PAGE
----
Hall of Fame manager Tony La Russa is stepping down from his job with the Chicago White Sox due to a series of health issues, ending a disappointing two-year stint on the South Side.
La Russa announced his resignation on Monday, a day before his 78th birthday.
The three-time World Series champion has been away from the team since August 30 as he has deals with complications from a pacemaker that was implanted in February.
La Russa has also been dealing with a second, undisclosed health issue that led to his resignation.
"It's become obvious that the length of the treatment and recovery process for the second issue makes it impossible to be the manager in 2023,'' La Russa said. "The timing of this announcement now enables the front office to include filling the manager position with their other off-season priorities."
La Russa added that his "overall prognosis is good, and I want to thank everyone who has reached out to me with well wishes related to my health."
After winning the AL Central with a 93-69 record last season, the White Sox entered this year among the American League favourites but have failed to live up to expectations.
Chicago entered play Monday at 79-80, already eliminated from playoff contention.
The White Sox did stage a run in early September under interim manager Miguel Cairo, going 12-5 through September 18, when they were just three-and-a-half games back of the Cleveland Guardians in the division.
The club proceeded to go on an eight-game losing streak with Cleveland securing the division title.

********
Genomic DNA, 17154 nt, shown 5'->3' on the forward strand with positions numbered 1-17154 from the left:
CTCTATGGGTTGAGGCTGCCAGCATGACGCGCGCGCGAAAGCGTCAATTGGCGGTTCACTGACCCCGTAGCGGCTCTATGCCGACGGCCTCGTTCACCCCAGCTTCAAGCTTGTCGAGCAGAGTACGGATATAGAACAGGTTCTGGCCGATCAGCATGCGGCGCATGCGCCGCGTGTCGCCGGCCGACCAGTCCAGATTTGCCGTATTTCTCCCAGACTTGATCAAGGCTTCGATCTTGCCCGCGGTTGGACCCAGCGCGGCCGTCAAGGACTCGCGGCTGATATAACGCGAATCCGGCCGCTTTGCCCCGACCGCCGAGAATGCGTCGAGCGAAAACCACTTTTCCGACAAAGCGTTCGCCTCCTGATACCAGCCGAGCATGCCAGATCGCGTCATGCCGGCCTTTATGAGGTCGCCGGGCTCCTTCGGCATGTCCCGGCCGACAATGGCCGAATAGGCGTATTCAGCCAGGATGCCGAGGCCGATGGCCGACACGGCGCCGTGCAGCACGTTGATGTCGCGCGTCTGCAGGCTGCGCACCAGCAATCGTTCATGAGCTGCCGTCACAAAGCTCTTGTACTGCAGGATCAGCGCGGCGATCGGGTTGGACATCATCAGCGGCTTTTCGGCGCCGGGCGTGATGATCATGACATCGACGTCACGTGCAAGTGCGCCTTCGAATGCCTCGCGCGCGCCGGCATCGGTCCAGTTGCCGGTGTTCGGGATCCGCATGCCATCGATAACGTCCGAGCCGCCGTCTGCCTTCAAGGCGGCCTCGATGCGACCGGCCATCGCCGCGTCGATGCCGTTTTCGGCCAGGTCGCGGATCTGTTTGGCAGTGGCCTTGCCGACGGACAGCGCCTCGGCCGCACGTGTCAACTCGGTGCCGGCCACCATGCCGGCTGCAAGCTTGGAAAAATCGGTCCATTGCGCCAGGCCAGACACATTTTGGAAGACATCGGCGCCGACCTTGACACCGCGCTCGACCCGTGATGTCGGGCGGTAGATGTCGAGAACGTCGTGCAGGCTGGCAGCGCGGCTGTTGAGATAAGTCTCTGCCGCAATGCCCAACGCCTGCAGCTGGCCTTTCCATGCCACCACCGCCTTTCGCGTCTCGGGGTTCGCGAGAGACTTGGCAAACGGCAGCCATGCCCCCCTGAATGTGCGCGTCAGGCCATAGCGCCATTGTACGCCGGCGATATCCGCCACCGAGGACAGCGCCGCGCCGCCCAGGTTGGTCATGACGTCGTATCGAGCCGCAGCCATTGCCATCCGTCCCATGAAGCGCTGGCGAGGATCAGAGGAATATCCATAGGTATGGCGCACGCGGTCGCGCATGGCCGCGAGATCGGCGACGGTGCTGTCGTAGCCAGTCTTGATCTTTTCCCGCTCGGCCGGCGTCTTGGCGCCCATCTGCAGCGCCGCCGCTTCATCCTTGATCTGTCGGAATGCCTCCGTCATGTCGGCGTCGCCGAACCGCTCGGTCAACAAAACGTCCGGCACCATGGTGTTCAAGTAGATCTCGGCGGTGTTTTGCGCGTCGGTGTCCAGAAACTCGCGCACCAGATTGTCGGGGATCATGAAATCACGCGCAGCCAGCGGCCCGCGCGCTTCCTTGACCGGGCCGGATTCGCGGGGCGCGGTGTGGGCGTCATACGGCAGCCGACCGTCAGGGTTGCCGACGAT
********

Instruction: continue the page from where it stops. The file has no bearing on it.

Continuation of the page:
La Russa took accountability for Chicago’s up-and-down season as the White Sox remain without a postseason series win since the 2005 World Series.
"I understand the ultimate responsibility for each minus this season belongs to the manager," he said. "That's accurate, because there's always something else you could do.
"I was hired to provide positive, difference-making leadership and support. Our record this year is proof I did not do my job."
La Russa did not say if he would consider managing another team in 2024 or beyond. He has a career record of 2,900-2,514 (.536 win percentage) with the White Sox (1979-86, 2021-22), Oakland Athletics (1986-95) and St. Louis Cardinals (1996-2011).
General manager Rick Hahn said the White Sox will begin an exhaustive search for a new manager and will be looking for "different perspectives" from that hire.
"One thing that perhaps breaks from the mould of at least the last few hires: having a history with the White Sox, having some sort of connection to White Sox DNA is by no means a requirement.”
Despite under-achieving in 2022, Chicago’s roster includes several bright spots, including outfielder Luis Robert and breakout starter Dylan Cease.
"It was a disappointing year," Hahn said. "We all need to get better at multiple facets. There needs to be ... obviously manager/staff changes and personnel changes.
"My only point is, and it's easy at the end of a disappointing season to say you have to burn it to the ground. I think that's not where we're at as an organisation."